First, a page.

This solar powered laptop could be a game changer

American designers Laura Karnath and Carl Burdick believe that “designers can no longer design products which rely on energy and resources as if those things were limitless.” 

Their new laptop computer design, which the team calls “Lifebook Leaf” appears to be their attempt to show that a radical change in thinking needs to take place in the technology marketplace. 

The design employs the latest in solar cells, flexible OLED displays, and “advanced durable materials” to create a highly efficient, solar powered laptop which is “totally divorced from the infrastructures of the past.” 

The new computer design, which was created for the Fujitsu design award 2011 competition in conjunction with designboom, is reportedly one of over 1000 entries and has been placed on the contest’s shortlist for potential winners.

One side of the “laptop” is designed with a single OLED display that can be laid flat to function as a large display or bent at its midpoint to mimic a conventional laptop orientation.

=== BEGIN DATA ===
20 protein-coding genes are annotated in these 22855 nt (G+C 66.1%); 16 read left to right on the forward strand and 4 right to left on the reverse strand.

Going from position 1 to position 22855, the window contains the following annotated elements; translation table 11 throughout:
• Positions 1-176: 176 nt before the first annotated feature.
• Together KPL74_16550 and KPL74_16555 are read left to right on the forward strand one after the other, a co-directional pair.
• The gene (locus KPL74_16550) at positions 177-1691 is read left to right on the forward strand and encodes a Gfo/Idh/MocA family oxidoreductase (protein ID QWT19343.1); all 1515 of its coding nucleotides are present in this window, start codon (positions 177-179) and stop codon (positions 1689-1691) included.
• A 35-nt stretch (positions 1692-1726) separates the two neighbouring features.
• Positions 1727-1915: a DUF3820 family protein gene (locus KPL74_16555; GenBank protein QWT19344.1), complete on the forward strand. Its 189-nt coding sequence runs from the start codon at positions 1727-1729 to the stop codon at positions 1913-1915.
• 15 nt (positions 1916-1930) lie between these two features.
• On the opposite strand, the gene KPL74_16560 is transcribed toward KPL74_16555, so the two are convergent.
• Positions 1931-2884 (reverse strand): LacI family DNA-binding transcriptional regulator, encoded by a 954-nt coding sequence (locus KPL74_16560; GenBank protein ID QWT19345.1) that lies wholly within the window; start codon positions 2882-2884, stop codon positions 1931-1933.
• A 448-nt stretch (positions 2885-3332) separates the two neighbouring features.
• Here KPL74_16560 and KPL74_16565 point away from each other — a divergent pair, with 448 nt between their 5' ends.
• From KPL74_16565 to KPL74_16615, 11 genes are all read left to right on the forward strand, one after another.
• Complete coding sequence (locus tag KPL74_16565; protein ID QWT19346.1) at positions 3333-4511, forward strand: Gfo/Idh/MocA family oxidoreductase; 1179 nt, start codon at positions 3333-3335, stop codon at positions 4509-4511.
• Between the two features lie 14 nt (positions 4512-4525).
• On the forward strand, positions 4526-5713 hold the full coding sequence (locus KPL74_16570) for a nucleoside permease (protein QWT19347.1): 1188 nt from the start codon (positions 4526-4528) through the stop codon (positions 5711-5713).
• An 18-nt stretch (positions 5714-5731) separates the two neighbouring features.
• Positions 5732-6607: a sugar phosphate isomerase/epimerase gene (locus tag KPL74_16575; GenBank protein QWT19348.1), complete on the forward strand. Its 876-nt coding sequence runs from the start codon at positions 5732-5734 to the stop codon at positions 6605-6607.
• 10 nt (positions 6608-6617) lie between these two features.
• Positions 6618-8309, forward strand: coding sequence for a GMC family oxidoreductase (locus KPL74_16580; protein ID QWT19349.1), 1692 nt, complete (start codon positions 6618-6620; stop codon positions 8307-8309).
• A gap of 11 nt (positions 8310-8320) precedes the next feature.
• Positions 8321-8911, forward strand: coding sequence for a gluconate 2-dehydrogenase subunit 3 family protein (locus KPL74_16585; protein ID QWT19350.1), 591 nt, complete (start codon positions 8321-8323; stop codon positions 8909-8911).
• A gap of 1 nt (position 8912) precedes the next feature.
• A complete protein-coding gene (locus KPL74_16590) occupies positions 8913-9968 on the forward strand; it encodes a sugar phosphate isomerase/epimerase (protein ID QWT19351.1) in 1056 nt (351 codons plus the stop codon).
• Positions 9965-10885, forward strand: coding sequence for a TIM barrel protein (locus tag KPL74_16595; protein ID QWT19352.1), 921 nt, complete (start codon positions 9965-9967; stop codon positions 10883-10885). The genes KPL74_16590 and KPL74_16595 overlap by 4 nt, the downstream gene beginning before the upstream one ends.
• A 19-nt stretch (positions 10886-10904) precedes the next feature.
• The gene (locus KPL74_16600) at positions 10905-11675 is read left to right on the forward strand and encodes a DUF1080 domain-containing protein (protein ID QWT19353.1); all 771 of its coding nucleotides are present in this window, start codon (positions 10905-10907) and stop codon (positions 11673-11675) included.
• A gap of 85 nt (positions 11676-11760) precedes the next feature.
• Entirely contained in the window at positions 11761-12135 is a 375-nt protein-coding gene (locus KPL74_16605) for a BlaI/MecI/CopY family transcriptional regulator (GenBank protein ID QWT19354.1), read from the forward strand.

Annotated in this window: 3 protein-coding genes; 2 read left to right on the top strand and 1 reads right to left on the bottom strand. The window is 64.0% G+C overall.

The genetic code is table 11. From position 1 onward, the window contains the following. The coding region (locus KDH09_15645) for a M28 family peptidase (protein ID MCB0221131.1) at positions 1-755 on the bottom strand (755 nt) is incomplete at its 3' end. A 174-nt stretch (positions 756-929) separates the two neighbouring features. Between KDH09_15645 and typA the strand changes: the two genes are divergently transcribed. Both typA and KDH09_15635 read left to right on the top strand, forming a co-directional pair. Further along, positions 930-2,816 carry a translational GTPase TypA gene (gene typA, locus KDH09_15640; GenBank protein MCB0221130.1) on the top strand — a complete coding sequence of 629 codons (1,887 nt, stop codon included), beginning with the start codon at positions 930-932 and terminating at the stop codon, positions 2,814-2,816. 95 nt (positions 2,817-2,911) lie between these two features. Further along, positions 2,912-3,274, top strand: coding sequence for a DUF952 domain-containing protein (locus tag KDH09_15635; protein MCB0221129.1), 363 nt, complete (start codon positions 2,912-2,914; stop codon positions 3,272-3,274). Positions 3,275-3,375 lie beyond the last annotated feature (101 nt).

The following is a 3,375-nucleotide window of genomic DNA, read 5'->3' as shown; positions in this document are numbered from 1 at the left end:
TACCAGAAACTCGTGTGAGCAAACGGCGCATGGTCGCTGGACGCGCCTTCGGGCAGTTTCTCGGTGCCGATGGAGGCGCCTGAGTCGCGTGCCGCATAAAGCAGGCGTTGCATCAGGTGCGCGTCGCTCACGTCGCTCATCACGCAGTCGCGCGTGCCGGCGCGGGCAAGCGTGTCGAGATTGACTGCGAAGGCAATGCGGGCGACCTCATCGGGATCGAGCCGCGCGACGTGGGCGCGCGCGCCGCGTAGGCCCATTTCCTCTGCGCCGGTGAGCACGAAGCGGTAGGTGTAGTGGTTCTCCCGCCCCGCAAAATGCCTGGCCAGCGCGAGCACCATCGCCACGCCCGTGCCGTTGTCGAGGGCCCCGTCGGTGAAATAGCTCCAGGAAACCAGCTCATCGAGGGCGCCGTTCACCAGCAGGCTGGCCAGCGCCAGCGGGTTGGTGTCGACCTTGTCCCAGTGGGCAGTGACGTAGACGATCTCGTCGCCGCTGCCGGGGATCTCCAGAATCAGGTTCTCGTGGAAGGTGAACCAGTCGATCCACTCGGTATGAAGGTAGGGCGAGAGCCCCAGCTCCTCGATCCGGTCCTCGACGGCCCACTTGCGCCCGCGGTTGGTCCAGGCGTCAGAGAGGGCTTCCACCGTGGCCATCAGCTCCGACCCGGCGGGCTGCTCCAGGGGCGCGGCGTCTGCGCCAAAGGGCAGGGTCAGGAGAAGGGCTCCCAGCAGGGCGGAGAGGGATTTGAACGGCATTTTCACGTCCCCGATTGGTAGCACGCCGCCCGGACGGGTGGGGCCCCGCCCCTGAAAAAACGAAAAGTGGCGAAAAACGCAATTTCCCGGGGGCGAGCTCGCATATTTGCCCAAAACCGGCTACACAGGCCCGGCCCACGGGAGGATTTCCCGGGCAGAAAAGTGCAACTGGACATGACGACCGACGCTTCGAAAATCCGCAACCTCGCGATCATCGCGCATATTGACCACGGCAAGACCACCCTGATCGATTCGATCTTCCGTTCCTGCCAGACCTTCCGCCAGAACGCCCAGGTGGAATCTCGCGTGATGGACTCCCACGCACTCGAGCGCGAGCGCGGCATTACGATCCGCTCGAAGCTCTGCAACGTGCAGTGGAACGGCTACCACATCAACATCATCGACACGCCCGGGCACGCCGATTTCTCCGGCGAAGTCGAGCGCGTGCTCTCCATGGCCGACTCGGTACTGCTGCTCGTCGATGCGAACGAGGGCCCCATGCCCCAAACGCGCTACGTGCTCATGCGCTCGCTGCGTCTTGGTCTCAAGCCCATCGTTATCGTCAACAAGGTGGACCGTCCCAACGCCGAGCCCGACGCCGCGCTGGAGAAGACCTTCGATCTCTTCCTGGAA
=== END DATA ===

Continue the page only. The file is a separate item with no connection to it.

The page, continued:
In this orientation, one portion of the display could be used as a screen, the other as a touch-style keyboard.

The flip side of the device would be lined with solar cells that, when laid flat, would charge the device’s battery. 

The designers say that they hope advances in CPU technology would soon enable the laptop to generate enough excess energy to charge other devices via USB, too.

The computer would include a 4G adapter for wireless Internet access and three cameras located at the top of the screen that could capture 3-D images and facilitate a gesture interface which would enable the user to execute functions based on simple movements. 

The designers also added in a smaller OLED display on the solar side of the laptop to show charging progress, 4G signal strength and any alerts or messages that come through while the device is charging.

Other interesting design features include a rubberized interior to prevent screen scratches, a polycarbonate outer shell and a zippered edge that, in conjunction with the device’s shell, would create a water-proof seal.

Caleb Denison, EarthTechling